When vulnerabilities are determined to present a controlled risk, FDA generally does not intend to enforce reporting requirements under Part 806. This would include routine updates and patches that are made solely to strengthen cybersecurity or to address a vulnerability that could compromise personal health information. If manufacturers determine that a vulnerability presents an uncontrolled risk, the risks should be remediated promptly to reduce the risk of patient harm and reports should be filed with FDA as required by 21 C.F.R. Part 806.

However, even for vulnerabilities presenting uncontrolled risk, FDA does not intend to enforce Part 806 reporting requirements when

(1) there are no known serious adverse events or deaths associated with the vulnerability;

(2) the manufacturer communicates with its customers and user community regarding the vulnerability no later than 30 days of learning this information;

(3) the manufacturer fixes the vulnerability no later than 60 days after learning of it;

(4) the manufacturer actively participates as a member of an Information Sharing Analysis Organization (ISAO) that shares vulnerabilities and threats that impact devices and provides the ISAO with any customer communications upon notification of its customers[2];

(5) the remediation is included in any FDA-required annual reports; and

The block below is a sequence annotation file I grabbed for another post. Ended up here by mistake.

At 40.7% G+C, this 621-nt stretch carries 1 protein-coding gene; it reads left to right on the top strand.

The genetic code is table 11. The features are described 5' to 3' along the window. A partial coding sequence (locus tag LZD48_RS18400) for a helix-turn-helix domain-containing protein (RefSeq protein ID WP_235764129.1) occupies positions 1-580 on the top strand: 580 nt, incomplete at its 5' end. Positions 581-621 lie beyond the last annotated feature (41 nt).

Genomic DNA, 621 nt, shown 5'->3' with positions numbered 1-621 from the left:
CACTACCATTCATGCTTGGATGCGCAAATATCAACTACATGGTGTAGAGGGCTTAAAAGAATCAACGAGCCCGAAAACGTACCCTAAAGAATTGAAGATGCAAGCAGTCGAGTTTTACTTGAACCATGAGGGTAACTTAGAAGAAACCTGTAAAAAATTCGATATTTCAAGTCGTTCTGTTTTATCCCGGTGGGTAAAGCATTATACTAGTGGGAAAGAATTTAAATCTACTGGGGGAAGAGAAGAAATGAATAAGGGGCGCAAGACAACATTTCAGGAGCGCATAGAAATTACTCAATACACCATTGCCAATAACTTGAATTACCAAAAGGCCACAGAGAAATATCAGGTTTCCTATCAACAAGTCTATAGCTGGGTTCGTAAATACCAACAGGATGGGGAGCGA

(6) device changes are assessed for pre-submission requirements (e.g., new 510(k)s).

Implications for Device Manufacturers

Device manufacturers will need to update their existing correction and removal reporting procedures to reflect the enforcement policy in this Final Guidance. Manufacturers also should ensure that they have adequate procedures for assessment and remediation of cybersecurity vulnerabilities of their medical devices.

[1] FDA, Content of Premarket Submissions for Management of Cybersecurity in Medical Devices (Oct. 2, 2014).

[2]  The Final Guidance describes what constitutes “active participation.”

Copyright © 2023 by Morgan, Lewis & Bockius LLP. All Rights Reserved.National Law Review, Volume VII, Number 10

About this Author

Michele L. Buenafe, Morgan Lewis, Regulatory and Compliance Attorney

Michele L. Buenafe advises clients on regulatory, compliance, and enforcement issues related to the development, manufacturing, marketing, labeling, and advertising of medical devices, human tissue products, pharmaceuticals, controlled substances, listed chemicals, and combination products. She also advises clients on emerging legal issues relating to digital health platforms such as mobile medical apps, clinical decision support software, telemedicine systems, wearable devices, and other health information technology. Michele also serves as a co-leader for the firm’s...

Elizabeth Bierman, Regulatory and compliance lawyer, Morgan Lewis
Senior Counsel

M. Elizabeth Bierman represents US and international companies in US Food and Drug Administration (FDA) and state regulatory matters that impact the development, manufacturing, and marketing of their products. Beth has more 25 years of experience representing companies that produce a range of products regulated by the FDA, including medical devices, digital health products and mobile medical applications, tissue products, combination products, pharmaceuticals, medical foods, and infant formulas. She also provides guidance on related jurisdictional issues and regulatory...